Companies go virtual, set workers up at home
Karen Frederick used to drop her children off at day care at 6 a.m., drive about 50 miles south into the Twin Cities to work, and then hope...
MINNEAPOLIS — Karen Frederick used to drop her children off at day care at 6 a.m., drive about 50 miles south into the Twin Cities to work, and then hope to be home again around 5 p.m.
Now 6 a.m. has Frederick making a "two-second" commute to her basement office and taking a break at about 7:30 to get Tanner, 7, and Cody, 5, off to the school bus. Then it's back to work until about 4:30 p.m., when the bus brings her boys back home.
Frederick is a claims specialist for Midwest Family Mutual Insurance Co. in Plymouth, Minn., which transformed itself over the summer into a virtual company.
The 50-plus men and women workers now do their billing, underwriting and policy reviews on computers and phones in ergonomically correct workstations in their homes, all provided by the company.
"The more we talked about it, the more we said, 'Well, why not?' " President Ron Boyd said.
Estimates on the extent of telecommuting are all over the place, said Jane Anderson, director of the Midwest Institute for Telecommuting Education, a Minneapolis consulting firm. Recent estimates range from 3 million to 18 million Americans — partly because definitions range from telecommuting one day a month to three days a week.
Among the fastest-growing varieties is what's being called "agile work" — the random work that gets done sometimes at home and sometimes on cellphones and BlackBerries anywhere — said Anderson, who is in the midst of a telework study with the University of Minnesota Hubert Humphrey Institute.
The other fast grower is the Midwest Family Mutual model, she said — the full-scale, off-site migration of workers.
That approach takes the most preparation, because it involves new policies, technologies and productivity measures — a whole culture change, she said.
Midwest Family Mutual, a property and casualty company with $61 million in annual revenue, spent 2002 to 2004 becoming a paperless company, Boyd said.
All mail and other documents are scanned into computer files accessible by all employees.
The scanned documents mean instant sharing and no more lost folders, Boyd said.
More technology added computer and voice connections to systems outside the office. The company finished its virtual preparations early this year. Boyd put his company's 24,000-square-foot building up for sale, and now leases space one-fifth that large in Plymouth for a few offices, a boardroom, a computer-training center and 24 cubicles anyone can use if they want or need to come into the office sometime. He calls it the "motel" approach.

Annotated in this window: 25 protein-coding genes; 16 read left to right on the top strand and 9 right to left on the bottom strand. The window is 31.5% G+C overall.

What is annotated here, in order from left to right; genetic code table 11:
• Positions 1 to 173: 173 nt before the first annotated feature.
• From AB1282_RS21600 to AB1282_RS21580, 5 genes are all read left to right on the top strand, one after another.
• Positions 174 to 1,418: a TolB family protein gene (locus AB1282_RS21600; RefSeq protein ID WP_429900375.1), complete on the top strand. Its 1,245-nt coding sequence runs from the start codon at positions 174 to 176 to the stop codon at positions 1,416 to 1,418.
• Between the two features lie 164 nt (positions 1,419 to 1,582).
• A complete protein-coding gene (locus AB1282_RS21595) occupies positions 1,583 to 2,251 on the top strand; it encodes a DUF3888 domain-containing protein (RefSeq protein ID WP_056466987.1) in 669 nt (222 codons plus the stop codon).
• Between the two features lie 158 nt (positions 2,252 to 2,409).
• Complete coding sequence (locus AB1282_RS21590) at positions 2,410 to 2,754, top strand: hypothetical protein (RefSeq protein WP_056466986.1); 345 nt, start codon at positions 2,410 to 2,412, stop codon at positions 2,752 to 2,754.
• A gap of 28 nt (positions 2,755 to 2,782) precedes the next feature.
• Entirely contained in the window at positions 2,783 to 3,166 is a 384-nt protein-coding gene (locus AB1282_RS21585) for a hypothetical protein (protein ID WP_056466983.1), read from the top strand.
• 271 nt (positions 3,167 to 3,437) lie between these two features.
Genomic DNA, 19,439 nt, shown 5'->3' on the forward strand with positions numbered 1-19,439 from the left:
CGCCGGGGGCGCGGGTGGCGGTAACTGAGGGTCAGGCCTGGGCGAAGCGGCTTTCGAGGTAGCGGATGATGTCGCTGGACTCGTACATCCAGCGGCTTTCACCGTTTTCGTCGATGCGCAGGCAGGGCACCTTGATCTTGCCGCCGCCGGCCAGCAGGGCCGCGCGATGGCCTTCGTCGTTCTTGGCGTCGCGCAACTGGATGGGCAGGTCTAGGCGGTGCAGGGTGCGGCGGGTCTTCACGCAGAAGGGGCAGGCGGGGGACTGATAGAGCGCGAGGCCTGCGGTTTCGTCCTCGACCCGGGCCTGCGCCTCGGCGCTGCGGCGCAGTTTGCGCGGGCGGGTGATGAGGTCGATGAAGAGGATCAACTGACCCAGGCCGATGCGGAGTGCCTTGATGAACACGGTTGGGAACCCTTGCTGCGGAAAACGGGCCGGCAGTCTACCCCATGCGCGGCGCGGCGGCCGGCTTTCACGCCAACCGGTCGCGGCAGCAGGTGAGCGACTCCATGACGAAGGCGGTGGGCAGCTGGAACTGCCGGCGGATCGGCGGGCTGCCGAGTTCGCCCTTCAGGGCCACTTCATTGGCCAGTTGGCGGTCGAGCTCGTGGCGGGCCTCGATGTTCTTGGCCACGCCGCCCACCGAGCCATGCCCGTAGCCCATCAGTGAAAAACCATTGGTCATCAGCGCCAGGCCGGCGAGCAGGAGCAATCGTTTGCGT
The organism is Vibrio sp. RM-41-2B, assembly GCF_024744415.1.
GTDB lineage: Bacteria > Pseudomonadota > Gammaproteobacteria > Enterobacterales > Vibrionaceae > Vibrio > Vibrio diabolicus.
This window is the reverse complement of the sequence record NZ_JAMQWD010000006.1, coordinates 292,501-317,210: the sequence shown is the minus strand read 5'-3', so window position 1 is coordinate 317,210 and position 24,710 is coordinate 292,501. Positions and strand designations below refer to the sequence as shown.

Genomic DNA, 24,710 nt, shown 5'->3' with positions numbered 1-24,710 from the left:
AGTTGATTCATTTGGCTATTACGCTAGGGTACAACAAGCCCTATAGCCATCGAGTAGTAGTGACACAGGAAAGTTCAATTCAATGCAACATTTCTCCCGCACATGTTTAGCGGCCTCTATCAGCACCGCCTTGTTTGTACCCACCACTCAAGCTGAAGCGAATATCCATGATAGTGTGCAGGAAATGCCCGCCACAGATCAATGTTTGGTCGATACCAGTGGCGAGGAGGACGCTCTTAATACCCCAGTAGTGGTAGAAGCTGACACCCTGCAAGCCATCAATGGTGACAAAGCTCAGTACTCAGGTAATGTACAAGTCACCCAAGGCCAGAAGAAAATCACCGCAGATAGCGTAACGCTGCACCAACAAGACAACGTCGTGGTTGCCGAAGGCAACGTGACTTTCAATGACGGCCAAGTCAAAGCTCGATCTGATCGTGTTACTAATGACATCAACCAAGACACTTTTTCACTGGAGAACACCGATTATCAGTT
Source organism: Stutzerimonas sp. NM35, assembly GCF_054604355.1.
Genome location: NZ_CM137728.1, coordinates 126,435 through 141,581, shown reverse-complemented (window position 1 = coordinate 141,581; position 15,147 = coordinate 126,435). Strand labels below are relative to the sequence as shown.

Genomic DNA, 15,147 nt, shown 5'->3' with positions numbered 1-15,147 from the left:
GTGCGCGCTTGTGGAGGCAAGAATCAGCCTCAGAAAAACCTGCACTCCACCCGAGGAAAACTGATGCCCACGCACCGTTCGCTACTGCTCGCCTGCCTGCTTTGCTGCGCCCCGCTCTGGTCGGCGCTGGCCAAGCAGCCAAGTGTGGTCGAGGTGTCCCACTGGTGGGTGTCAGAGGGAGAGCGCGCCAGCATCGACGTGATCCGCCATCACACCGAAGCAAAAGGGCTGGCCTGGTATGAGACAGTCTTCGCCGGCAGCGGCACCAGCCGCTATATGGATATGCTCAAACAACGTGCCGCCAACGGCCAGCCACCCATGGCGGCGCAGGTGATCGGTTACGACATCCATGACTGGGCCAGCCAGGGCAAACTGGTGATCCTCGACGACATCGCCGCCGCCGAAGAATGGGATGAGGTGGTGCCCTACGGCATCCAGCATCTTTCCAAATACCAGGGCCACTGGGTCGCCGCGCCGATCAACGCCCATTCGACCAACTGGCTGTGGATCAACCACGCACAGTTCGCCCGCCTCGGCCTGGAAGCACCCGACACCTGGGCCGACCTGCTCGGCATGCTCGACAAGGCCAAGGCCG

Everyone signed "work from home agreements" so they were clear on the terms: The equipment provided by the company is the property of the company; working at home is not a substitute for child care, and phone calls to agents and clients must remain professional, which means no dogs barking or birds chirping in the background. All the work is electronically trackable.
Then last spring the company got its remote employees set up in their homes — when gas was around $3 a gallon.
The changeover was not cheap. Boyd estimates he spent roughly $1 million on all the new technology. But he estimates about a 10 to 15 percent increase in efficiency already.
"I can tell you that I work hard, because I want to make sure this arrangement works," Frederick said. "I'm a mother and a wife. To be here mornings and after school, it's huge. And it's reassuring to my husband to know I'm not driving in horrible traffic or bad weather."
Telework can be a potentially good option for people with disabilities or injuries.
As part of her project with the Hubert Humphrey Institute, Anderson said she's particularly focused on veterans returning from violent places in the world, including Iraq. She aims to place 40 people from those populations in online jobs.
"What we're seeing is transportation to and from work is not the issue," she said. "It's the fatigue and stamina issues that come into play, because these people can't work eight hours straight."
Boyd sees another advantage for the insurance company. His hiring pool just expanded from about a 30-mile radius around the office to the company's entire seven-state region.
And he plans to add "embedded" agents as he hires — figuring it has to be good for customer service when his employees root for the same college teams and hear the same weather forecasts as the agents do.
In fact, he just hired Terri Holtquist, who lives on a dairy farm with her husband and three children near Milbank, S.D., to work with independent sales agents in the Dakotas.
The company has set her up in an office in Milbank, because she doesn't have high-speed Internet access at home. Holtquist, an insurance underwriter, said it's a fast, 10-mile drive.
Otherwise, there aren't many job possibilities for her in rural South Dakota, she said.
"Being able to do this work in a remote setting is what interested me," she said. "Opportunities are rare out here, especially for a woman in a professional position."